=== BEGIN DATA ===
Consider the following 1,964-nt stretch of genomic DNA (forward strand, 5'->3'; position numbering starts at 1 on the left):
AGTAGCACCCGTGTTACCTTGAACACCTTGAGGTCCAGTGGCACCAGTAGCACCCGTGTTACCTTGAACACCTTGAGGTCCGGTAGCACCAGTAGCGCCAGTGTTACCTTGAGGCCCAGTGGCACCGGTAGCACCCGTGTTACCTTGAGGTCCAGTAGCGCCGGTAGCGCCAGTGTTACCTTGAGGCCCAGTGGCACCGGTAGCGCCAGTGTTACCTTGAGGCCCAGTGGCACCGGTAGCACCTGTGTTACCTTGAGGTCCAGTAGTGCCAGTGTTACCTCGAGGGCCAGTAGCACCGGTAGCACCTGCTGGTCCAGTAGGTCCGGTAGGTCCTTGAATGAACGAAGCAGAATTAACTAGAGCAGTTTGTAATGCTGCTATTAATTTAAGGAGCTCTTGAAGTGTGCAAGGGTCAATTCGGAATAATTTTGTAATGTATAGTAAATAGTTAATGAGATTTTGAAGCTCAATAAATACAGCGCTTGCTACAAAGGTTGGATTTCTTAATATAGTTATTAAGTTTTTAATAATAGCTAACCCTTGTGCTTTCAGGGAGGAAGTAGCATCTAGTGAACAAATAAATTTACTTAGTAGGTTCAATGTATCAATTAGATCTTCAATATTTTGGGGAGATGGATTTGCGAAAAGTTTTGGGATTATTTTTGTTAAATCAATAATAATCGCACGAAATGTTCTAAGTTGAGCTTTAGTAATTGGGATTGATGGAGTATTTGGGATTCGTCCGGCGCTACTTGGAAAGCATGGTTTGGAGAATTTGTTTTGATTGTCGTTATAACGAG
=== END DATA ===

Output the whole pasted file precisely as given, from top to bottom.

Consider the following 1,964-nt stretch of genomic DNA (forward strand, 5'->3'; position numbering starts at 1 on the left):
AGTAGCACCCGTGTTACCTTGAACACCTTGAGGTCCAGTGGCACCAGTAGCACCCGTGTTACCTTGAACACCTTGAGGTCCGGTAGCACCAGTAGCGCCAGTGTTACCTTGAGGCCCAGTGGCACCGGTAGCACCCGTGTTACCTTGAGGTCCAGTAGCGCCGGTAGCGCCAGTGTTACCTTGAGGCCCAGTGGCACCGGTAGCGCCAGTGTTACCTTGAGGCCCAGTGGCACCGGTAGCACCTGTGTTACCTTGAGGTCCAGTAGTGCCAGTGTTACCTCGAGGGCCAGTAGCACCGGTAGCACCTGCTGGTCCAGTAGGTCCGGTAGGTCCTTGAATGAACGAAGCAGAATTAACTAGAGCAGTTTGTAATGCTGCTATTAATTTAAGGAGCTCTTGAAGTGTGCAAGGGTCAATTCGGAATAATTTTGTAATGTATAGTAAATAGTTAATGAGATTTTGAAGCTCAATAAATACAGCGCTTGCTACAAAGGTTGGATTTCTTAATATAGTTATTAAGTTTTTAATAATAGCTAACCCTTGTGCTTTCAGGGAGGAAGTAGCATCTAGTGAACAAATAAATTTACTTAGTAGGTTCAATGTATCAATTAGATCTTCAATATTTTGGGGAGATGGATTTGCGAAAAGTTTTGGGATTATTTTTGTTAAATCAATAATAATCGCACGAAATGTTCTAAGTTGAGCTTTAGTAATTGGGATTGATGGAGTATTTGGGATTCGTCCGGCGCTACTTGGAAAGCATGGTTTGGAGAATTTGTTTTGATTGTCGTTATAACGAG